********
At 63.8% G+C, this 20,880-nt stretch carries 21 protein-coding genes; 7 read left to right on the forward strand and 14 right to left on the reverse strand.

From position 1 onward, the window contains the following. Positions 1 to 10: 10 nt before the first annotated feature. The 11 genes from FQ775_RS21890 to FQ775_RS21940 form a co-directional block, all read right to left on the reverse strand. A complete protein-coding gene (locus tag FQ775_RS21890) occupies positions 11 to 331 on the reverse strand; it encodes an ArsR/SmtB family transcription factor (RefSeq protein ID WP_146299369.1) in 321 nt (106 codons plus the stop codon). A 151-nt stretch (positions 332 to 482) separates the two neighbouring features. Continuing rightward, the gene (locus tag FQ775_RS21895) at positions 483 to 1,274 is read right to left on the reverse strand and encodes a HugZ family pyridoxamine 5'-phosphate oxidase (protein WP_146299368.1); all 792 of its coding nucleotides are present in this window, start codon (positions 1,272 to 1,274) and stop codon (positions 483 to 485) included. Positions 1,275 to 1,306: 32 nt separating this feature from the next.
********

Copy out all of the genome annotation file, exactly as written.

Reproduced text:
At 63.8% G+C, this 20,880-nt stretch carries 21 protein-coding genes; 7 read left to right on the forward strand and 14 right to left on the reverse strand.

From position 1 onward, the window contains the following. Positions 1 to 10: 10 nt before the first annotated feature. The 11 genes from FQ775_RS21890 to FQ775_RS21940 form a co-directional block, all read right to left on the reverse strand. A complete protein-coding gene (locus tag FQ775_RS21890) occupies positions 11 to 331 on the reverse strand; it encodes an ArsR/SmtB family transcription factor (RefSeq protein ID WP_146299369.1) in 321 nt (106 codons plus the stop codon). A 151-nt stretch (positions 332 to 482) separates the two neighbouring features. Continuing rightward, the gene (locus tag FQ775_RS21895) at positions 483 to 1,274 is read right to left on the reverse strand and encodes a HugZ family pyridoxamine 5'-phosphate oxidase (protein WP_146299368.1); all 792 of its coding nucleotides are present in this window, start codon (positions 1,272 to 1,274) and stop codon (positions 483 to 485) included. Positions 1,275 to 1,306: 32 nt separating this feature from the next.